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Am J Respir Crit Care Med. 2002 Jan 15;165(2):229-35.

Protection from pulmonary fibrosis in leukotriene-deficient mice.

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Department of Internal Medicine, University of Michigan Health System, Ann Arbor, Michigan 48109-0642, USA.


Although overproduction of proinflammatory 5-lipoxygenase (5-LO)-derived leukotrienes (LTs) has been demonstrated in the lungs of patients with pulmonary fibrosis, their causal involvement in this condition has not been established. Bleomycin-induced pulmonary fibrosis was studied in mice rendered LT deficient by knockout of the 5-LO gene (KO) and in wild-type (WT) control mice. Following administration of bleomycin, lung lavage fluid of WT mice demonstrated an approximately 5-fold increase in levels of cysteinyl-LTs over baseline levels at Day 1, with persistent elevation up to Day 21. As compared with WT mice, 5-LO KO mice demonstrated reduced amounts of histologically evident collagen as well as an approximately 60% reduction in lung hydroxyproline levels postbleomycin. Unlike WT mice, KO mice showed no increases in the numbers of lung inflammatory cells postbleomycin. Furthermore, in situ expression and stimulated production by mixed lung leukocytes of the antifibrotic cytokine interferon-gamma were significantly greater in cells from the 5-LO KO mice. Finally, lavage levels of the antiinflammatory and antifibrotic molecule, prostaglandin E(2), were significantly greater in the KO animals. These results provide strong evidence that LTs may participate in the pathogenesis of pulmonary fibrosis, and they may do so by direct effects as well as indirect effects occurring via their modulation of the synthesis of other inflammatory mediators.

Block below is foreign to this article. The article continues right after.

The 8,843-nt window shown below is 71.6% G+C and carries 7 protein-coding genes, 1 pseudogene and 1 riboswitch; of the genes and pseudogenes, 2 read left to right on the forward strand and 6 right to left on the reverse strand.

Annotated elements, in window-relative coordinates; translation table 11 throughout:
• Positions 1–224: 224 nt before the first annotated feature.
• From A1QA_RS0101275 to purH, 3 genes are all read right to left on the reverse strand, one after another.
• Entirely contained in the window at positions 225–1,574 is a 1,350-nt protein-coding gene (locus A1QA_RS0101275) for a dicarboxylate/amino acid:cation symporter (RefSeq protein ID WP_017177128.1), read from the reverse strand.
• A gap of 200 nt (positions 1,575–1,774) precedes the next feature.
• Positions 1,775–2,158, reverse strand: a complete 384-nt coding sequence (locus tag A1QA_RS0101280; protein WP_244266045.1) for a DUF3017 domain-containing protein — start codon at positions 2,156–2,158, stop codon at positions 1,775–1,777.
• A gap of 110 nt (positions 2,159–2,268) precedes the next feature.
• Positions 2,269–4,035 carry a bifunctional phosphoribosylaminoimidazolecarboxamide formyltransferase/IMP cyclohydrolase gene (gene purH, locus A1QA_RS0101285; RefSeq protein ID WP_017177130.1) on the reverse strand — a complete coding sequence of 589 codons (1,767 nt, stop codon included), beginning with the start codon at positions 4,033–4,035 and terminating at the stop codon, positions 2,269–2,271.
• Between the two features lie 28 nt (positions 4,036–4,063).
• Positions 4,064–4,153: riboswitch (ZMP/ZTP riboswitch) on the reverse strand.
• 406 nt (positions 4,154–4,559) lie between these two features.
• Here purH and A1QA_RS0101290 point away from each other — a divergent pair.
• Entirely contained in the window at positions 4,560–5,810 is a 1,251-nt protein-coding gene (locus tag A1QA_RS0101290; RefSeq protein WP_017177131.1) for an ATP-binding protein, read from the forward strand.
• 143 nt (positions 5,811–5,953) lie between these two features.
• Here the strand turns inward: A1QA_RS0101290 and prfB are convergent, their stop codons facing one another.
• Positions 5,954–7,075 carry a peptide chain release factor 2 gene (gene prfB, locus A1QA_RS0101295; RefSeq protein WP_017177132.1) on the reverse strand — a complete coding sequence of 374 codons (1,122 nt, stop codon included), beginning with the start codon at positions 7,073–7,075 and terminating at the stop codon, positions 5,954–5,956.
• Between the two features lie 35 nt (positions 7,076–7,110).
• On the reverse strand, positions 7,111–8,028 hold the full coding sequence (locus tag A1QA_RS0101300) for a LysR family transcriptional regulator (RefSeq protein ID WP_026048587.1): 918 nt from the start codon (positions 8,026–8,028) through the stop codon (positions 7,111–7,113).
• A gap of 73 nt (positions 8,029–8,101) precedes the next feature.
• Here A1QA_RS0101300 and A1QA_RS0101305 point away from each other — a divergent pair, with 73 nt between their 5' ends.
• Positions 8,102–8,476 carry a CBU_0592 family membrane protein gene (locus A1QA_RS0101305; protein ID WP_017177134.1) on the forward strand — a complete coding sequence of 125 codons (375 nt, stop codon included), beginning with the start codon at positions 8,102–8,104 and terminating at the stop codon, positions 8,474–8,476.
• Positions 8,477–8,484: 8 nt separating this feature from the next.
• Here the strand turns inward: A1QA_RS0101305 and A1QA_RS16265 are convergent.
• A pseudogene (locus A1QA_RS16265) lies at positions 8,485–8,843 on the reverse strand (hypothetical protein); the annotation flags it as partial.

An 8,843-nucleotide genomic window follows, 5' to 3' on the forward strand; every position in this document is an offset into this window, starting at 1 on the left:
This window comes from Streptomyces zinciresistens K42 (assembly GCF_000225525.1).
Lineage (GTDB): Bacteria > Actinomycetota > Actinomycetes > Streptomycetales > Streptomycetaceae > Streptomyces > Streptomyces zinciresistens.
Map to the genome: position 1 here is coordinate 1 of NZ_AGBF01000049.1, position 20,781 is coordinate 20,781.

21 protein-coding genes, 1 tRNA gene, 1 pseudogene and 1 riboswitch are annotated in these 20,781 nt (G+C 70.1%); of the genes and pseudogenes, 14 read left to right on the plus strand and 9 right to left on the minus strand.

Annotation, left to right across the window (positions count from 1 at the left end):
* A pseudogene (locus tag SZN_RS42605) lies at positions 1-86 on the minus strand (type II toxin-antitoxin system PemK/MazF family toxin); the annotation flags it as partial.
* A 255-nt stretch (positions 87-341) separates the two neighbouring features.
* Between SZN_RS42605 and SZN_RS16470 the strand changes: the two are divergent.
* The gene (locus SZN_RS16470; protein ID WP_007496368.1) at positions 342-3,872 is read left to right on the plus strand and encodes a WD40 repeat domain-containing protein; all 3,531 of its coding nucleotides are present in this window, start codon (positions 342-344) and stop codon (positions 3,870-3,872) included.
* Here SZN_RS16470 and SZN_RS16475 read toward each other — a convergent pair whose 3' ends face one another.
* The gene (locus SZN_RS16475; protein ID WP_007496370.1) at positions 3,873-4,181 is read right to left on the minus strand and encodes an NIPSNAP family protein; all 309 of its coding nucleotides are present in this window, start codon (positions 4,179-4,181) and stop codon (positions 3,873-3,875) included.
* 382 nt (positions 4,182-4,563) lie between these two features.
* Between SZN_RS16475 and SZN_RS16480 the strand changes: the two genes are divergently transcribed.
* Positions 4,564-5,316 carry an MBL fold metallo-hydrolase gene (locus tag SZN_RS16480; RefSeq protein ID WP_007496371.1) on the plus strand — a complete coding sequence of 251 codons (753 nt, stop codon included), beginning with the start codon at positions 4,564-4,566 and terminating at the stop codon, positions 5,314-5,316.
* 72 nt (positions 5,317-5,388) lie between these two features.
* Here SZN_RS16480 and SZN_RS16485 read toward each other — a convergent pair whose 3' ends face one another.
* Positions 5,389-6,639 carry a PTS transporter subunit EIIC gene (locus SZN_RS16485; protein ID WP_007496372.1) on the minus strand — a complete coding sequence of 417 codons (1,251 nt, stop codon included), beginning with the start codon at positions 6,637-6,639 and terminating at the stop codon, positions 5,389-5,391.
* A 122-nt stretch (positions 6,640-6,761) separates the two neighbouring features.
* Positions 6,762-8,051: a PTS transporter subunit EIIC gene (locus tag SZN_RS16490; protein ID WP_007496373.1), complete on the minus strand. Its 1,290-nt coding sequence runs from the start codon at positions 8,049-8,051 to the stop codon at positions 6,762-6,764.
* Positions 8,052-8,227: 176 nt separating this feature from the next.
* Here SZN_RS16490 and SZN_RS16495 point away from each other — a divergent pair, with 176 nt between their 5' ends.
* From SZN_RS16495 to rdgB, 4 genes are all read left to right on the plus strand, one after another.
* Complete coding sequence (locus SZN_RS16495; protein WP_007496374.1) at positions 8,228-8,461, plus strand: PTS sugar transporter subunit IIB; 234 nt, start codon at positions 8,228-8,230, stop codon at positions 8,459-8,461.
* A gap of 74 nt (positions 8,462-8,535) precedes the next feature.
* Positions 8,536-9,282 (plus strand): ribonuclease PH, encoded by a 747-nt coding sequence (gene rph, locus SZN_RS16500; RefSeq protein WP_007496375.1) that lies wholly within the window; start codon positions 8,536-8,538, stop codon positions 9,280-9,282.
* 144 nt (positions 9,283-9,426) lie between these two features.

[Indexed for MEDLINE]

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